It is wonderful to be here with you. I am not going to run through all the Four Stars that are here, but I would like to just point out a couple of them.

The first is General William Kip Ward, the Commander of U.S. Africa Command. He is retiring next month, after over forty years of service. Kip you will very much be missed. (Applause)

And Skip Sharp will be retiring later this summer when he figures out what all those titles mean. He will be missed. (Applause). Then, I know he's not presuming confirmation, but I will ask Marty Dempsey to stand up because he has been nominated by the President to be my successor. There you are Marty. (Applause)

If I could just take a few minutes here and give a little retrospective. You will remember when I came here four years ago, I said the Army was "out of balance." At that time we were deploying Soldiers for 15 months, and they were having 12 months home between deployments. It was an unsustainable pace. We got there because we had an Army that was too small to do what the country asked it to do when the time came.

Over the last four years -- with your assistance -- we have brought this Army back into a position of balance. Starting the first of October of this year, when our Soldiers deploy, they will deploy with the expectation of two years at home. That was some place we had to get to because all of our studies tell us that it takes 24-36 months to recover from a one year combat deployment. It just does. We're human beings. But, that wouldn't have happened without your assistance.

The other thing that has happened over that period of time is we have completed a transformation from the very good Cold War Army that we were prior to September 11th to an Army that is far more relevant and effective for the challenges of the second decade of the 21st Century. We've done that while we've been deployed over 150,000 Soldiers over and back to Iraq and Afghanistan. It is an amazing accomplishment.

We've also been doing a little moving. Remember BRAC of 2005' You know how that works: you get the law in 2005; you get the money in 2006; you design in 2007and 2008; you build in 2009 and 10. Then what happens' Everyone moves in the last six months. Well, it's the last six months, and we'll let you know where we wind up. But, the upside is quality of the facilities of Army installations has really, really improved. You can't go onto an Army installation without seeing cranes, and that is a great thing.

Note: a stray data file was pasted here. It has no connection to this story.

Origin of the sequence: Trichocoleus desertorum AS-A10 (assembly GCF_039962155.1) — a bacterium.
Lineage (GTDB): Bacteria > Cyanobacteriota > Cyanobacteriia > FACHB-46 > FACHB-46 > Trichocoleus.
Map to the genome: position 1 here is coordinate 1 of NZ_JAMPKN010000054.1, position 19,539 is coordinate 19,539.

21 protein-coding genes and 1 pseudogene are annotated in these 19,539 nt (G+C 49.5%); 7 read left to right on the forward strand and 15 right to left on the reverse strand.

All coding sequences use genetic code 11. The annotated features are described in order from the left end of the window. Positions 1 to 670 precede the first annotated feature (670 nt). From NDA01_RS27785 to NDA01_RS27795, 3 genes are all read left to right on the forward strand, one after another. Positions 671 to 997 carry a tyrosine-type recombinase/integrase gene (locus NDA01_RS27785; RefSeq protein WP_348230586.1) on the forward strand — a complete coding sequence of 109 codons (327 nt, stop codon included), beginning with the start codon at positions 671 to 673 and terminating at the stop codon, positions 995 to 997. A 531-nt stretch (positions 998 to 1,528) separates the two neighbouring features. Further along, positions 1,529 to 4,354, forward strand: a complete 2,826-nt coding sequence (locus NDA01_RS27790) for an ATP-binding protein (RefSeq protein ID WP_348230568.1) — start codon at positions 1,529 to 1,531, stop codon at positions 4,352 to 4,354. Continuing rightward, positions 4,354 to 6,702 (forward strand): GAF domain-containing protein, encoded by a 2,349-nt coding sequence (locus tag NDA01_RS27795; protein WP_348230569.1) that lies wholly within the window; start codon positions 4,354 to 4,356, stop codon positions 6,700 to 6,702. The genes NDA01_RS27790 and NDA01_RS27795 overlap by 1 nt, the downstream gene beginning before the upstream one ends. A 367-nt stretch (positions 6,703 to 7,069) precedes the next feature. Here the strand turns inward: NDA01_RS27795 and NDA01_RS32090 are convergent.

The other thing that has happened - I mentioned the transformation of the Army -- we have converted all 300 Brigades of the Army to a new design: away from the Cold War design to the types of formations we need today. So it's been a huge transformation, and we're in a far, far better place than we were just four years ago. We wouldn't have gotten here without your support.

That brings me to where we are today. As I watch what is going on around the country, it worries me. It took us a decade to put the Army where it is today. We all recognize that budgets, including the defense budget, have to come down. That's important.

What I worry about is what happens after every war, since World War I in this country: that when the war is over the budgets come down; the size of the Army is reduced; and the effectiveness of the forces is reduced. But the war is not over. We still have 110,000 Soldiers deployed in harm's way today, and that's just the Army. I am not making policy, but I suspect we will have a large number of Soldiers deployed for a while.

So what I worry about is that we come down and the ramp down comes in waves. There's no one big event or one big cut to cause the pain, but rather lots of little ones that causes us to turn around 5 or 6 years from now and say, "What the heck happened to the Army'"

When I first got this job I called Shy Meyer -- he was the Chief of Staff of the Army who went to Congress in 1980 and said the Army is "hollow." That was seven years after the last combat Battalion left Vietnam, and it was seven years of little cuts. Then we turned around and realized we'd broken the Army. So we are with you on reducing the size of the budget and operating more effectively and efficiently with the funds that we get. We know we have to do that. I just think we need to be very careful because the war is not over.

Thanks for your attention here, it is my privilege now to introduce my boss, and partner. For those of you who find that a puzzling way to say it, you are not married I can tell. Anyway, let me introduce the Secretary of the Army, John McHugh. (Applause)